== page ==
That is harmfull. I don't even try.  It takes sveral weeks when mites die  for treatment.


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Cindi
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« Reply #23 on: January 19, 2007, 08:50:58 AM »

Steve, OK, read this post after I read the other one that I responded to.  You need to phone me.  I am going to PM you with my phone number.  Call when you have a spare moment.  I can make myself available anytime to talk about stuff.  I am not an expert, but I think that there is a problem with what you are doing.

I don't get what purpose the oxalic acid pads serve that you want to put on the bottomboard.  This would serve no purpose whatsover that I can see.  The O.A. sugar trickle must be TRICKLED on the bees, sitting a pad soaked on the bottom of the board is redundant.  And, there is no need to do the treatment one week apart either.  We need to talk.  Are you working now?  How did that fellow make out that you and your wife were taking to the hospital?  Great day.  Cindi
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There are strange things done in the midnight sun by the men who moil for gold.  The Arctic trails have their secret tales that would make your blood run cold.  The Northern Lights have seen queer sights, but the queerest they ever did see, what the night on the marge of Lake Lebarge, I cremated Sam McGee.  Robert Service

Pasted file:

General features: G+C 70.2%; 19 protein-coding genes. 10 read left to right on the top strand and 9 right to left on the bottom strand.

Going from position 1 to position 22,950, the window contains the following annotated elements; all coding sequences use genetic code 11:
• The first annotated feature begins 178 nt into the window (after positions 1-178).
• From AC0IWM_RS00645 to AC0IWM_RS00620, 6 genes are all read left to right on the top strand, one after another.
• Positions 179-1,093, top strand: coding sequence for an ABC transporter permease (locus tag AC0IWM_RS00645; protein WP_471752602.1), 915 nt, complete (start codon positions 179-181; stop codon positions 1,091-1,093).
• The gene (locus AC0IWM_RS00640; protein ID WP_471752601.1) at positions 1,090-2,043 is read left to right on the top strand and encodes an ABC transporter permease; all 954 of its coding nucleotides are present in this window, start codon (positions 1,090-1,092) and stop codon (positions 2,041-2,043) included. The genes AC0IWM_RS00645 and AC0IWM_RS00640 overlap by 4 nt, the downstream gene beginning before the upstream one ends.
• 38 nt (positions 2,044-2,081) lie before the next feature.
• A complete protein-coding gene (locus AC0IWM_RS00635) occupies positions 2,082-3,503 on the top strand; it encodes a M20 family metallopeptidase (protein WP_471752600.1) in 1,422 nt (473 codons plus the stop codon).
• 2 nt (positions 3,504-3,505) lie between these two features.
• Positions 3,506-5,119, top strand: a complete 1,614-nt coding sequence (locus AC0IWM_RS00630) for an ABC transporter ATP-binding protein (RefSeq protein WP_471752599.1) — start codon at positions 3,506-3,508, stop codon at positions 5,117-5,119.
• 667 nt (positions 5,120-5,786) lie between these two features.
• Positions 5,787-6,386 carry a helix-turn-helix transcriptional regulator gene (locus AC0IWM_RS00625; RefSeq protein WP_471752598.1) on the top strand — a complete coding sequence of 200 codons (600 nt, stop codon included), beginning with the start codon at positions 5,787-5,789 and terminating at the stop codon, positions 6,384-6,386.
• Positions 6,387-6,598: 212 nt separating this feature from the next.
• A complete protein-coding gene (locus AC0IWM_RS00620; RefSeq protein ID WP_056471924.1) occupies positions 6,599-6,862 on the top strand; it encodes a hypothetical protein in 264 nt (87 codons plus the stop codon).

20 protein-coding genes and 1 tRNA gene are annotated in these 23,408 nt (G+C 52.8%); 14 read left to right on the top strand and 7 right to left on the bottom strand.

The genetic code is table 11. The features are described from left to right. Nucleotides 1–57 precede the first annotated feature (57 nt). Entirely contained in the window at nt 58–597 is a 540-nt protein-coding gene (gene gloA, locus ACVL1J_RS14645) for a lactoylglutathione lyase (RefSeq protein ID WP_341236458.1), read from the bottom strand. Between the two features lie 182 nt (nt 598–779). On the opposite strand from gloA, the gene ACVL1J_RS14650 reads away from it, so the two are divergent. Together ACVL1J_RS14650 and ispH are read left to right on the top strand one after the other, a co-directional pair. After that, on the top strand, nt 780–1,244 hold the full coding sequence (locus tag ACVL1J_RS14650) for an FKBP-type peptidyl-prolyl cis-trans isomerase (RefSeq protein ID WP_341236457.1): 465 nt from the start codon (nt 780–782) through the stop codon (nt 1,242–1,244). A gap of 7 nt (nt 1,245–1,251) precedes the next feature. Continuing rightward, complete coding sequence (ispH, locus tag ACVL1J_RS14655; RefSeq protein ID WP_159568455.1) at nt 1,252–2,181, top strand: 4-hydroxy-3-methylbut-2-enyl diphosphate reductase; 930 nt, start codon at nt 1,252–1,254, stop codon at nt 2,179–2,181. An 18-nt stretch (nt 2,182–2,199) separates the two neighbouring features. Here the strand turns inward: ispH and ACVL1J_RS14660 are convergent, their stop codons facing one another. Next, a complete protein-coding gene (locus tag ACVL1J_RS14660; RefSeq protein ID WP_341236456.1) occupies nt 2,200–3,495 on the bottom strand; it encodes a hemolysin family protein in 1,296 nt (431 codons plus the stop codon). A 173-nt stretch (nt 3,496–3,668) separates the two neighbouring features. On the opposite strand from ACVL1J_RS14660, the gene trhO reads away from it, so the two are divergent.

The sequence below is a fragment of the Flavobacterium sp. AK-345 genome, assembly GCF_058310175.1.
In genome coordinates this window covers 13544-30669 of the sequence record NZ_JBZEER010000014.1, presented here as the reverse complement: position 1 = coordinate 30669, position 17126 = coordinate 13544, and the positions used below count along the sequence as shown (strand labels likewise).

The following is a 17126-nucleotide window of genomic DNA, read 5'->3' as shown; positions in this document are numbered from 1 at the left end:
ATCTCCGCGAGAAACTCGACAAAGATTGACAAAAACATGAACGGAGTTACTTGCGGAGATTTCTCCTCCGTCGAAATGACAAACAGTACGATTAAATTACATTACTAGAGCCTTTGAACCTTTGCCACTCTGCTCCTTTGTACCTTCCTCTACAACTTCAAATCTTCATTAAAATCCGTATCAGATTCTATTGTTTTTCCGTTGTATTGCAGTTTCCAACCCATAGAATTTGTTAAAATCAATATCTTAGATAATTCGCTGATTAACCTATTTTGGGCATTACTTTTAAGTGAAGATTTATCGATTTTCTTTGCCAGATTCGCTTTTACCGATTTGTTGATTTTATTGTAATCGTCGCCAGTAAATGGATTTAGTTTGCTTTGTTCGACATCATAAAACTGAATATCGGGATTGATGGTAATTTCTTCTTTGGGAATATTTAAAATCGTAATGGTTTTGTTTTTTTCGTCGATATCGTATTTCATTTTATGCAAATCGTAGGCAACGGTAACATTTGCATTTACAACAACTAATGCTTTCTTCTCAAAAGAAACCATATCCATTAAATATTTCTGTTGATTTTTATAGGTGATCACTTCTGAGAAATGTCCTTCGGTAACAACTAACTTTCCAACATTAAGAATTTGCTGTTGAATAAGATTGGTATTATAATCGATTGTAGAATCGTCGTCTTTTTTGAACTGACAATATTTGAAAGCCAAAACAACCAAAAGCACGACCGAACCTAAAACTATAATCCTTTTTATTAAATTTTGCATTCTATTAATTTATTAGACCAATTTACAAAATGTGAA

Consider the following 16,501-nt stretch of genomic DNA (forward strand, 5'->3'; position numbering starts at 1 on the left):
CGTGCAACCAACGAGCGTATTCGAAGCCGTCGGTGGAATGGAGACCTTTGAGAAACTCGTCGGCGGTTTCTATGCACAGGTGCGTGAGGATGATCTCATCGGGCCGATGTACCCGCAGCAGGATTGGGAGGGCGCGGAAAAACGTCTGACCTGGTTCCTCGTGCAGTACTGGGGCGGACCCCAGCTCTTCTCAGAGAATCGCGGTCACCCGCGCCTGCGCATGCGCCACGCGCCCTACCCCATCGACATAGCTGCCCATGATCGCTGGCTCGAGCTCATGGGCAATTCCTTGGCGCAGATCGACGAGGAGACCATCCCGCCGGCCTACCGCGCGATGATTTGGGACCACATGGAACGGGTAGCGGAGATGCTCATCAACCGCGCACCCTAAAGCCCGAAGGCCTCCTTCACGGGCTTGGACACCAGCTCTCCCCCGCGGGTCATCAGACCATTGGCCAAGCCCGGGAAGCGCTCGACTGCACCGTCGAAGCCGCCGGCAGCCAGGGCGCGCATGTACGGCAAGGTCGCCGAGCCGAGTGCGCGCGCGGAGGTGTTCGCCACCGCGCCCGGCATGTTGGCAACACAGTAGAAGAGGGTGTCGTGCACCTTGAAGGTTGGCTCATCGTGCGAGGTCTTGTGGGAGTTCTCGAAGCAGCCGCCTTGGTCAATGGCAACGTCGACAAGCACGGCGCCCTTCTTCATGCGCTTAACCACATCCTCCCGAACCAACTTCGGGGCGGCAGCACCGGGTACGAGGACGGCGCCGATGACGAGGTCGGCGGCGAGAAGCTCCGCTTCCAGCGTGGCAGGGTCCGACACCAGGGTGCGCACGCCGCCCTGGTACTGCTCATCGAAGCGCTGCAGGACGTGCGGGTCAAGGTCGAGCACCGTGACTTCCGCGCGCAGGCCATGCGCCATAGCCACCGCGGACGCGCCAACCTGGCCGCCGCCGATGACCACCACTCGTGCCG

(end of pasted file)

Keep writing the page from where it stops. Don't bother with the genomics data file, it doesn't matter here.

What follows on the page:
Finsky
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« Reply #24 on: January 19, 2007, 12:01:57 PM »



I don't get what purpose the oxalic acid pads serve that you want to put on the bottomboard. 

Formic acid pad works but  oxalic is not used that way. For formic acid you need summer temperature.
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BEE C
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« Reply #25 on: January 20, 2007, 04:53:38 AM »